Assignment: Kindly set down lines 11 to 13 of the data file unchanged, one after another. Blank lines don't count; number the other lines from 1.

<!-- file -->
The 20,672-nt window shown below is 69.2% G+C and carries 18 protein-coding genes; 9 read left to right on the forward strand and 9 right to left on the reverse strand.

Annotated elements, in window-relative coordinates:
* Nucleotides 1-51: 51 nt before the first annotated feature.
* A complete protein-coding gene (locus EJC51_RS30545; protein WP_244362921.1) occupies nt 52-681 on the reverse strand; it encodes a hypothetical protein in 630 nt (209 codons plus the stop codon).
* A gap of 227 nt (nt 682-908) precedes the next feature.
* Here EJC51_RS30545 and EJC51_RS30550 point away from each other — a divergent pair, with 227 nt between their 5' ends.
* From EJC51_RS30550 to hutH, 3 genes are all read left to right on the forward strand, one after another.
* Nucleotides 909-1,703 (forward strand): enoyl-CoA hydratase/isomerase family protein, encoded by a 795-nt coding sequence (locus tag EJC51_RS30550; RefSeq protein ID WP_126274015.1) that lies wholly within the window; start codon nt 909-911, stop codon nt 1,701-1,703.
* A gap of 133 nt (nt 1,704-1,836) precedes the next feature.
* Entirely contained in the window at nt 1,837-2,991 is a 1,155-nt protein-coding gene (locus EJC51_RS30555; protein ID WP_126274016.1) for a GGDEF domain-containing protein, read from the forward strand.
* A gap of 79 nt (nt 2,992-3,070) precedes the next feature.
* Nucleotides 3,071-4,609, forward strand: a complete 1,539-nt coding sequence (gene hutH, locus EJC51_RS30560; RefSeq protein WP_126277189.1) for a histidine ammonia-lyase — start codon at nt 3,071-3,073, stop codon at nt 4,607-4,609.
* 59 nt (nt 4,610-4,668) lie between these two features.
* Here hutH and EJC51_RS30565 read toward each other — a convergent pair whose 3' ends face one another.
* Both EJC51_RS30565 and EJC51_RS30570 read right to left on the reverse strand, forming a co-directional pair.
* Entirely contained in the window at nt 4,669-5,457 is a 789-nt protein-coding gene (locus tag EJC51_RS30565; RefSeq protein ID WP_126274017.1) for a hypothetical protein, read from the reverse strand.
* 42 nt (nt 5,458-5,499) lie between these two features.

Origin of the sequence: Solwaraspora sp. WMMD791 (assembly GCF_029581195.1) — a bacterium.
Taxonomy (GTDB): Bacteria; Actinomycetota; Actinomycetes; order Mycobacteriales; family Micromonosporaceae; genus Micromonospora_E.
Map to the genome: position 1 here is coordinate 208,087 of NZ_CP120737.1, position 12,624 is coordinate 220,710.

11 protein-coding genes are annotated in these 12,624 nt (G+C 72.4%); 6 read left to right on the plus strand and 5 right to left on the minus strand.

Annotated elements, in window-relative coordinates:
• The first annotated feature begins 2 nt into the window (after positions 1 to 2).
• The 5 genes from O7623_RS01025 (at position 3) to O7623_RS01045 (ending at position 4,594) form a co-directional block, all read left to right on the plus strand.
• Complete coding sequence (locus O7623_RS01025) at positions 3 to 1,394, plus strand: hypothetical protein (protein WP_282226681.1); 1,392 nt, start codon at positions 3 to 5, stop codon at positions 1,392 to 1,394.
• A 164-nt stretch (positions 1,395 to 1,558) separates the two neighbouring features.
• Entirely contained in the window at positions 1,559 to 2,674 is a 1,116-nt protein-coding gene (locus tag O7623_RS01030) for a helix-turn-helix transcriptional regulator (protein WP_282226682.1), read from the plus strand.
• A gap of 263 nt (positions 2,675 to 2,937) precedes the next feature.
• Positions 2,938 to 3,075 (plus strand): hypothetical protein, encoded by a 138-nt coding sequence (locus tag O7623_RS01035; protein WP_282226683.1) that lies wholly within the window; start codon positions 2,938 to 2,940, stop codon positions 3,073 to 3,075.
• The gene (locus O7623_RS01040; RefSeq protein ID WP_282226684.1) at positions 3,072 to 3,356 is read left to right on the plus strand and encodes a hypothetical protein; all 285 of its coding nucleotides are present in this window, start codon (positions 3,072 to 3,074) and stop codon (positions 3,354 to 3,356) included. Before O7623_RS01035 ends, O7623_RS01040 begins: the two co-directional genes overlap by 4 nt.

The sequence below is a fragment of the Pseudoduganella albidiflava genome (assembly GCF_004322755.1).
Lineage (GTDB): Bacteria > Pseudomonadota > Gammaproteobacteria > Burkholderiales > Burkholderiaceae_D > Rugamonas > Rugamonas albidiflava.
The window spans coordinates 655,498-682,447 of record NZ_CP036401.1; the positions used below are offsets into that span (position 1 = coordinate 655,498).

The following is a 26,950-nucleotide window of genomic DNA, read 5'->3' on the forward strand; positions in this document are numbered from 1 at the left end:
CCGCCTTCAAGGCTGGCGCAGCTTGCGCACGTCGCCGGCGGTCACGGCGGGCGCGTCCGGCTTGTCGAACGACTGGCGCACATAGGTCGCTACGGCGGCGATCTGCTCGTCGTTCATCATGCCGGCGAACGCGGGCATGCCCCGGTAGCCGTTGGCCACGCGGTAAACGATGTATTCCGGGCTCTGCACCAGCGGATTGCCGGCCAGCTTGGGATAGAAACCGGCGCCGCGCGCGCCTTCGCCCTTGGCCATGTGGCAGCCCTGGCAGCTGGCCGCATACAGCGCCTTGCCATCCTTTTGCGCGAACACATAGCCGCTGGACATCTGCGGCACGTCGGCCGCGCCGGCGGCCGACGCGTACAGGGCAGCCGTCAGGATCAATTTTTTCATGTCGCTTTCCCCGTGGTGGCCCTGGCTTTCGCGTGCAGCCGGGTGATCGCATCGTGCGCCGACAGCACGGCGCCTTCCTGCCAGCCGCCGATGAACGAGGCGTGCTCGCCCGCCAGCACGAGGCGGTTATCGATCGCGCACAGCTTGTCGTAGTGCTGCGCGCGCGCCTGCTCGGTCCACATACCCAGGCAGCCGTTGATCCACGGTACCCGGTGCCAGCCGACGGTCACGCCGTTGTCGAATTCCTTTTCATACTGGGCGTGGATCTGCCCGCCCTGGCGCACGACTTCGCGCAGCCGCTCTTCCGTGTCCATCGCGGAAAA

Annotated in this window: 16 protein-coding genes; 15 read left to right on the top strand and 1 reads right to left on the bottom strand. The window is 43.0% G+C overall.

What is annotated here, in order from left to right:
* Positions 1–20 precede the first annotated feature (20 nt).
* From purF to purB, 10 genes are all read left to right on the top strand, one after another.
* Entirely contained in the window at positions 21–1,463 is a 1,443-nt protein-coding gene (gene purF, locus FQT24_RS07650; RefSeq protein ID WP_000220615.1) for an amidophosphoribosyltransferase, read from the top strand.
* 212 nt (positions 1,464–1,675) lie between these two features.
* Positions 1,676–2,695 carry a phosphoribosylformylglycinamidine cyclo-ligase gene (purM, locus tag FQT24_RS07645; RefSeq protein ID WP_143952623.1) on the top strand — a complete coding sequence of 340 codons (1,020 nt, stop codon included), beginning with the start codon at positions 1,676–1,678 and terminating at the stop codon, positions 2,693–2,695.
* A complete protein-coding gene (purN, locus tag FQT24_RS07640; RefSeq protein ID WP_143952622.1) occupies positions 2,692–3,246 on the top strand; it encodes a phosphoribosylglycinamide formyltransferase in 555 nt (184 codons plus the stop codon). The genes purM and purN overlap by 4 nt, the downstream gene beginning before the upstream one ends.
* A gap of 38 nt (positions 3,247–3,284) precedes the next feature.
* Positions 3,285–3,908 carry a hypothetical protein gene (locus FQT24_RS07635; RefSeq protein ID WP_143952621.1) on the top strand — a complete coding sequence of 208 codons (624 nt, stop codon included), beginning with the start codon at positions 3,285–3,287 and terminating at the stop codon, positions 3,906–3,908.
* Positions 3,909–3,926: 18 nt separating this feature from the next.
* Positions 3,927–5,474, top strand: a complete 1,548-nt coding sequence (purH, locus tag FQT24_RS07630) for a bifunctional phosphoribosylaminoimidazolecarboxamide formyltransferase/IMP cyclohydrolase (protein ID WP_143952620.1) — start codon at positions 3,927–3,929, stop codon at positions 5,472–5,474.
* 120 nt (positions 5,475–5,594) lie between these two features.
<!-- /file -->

* A gap of 79 nt (nt 2,992-3,070) precedes the next feature.
* Nucleotides 3,071-4,609, forward strand: a complete 1,539-nt coding sequence (gene hutH, locus EJC51_RS30560; RefSeq protein WP_126277189.1) for a histidine ammonia-lyase — start codon at nt 3,071-3,073, stop codon at nt 4,607-4,609.
* 59 nt (nt 4,610-4,668) lie between these two features.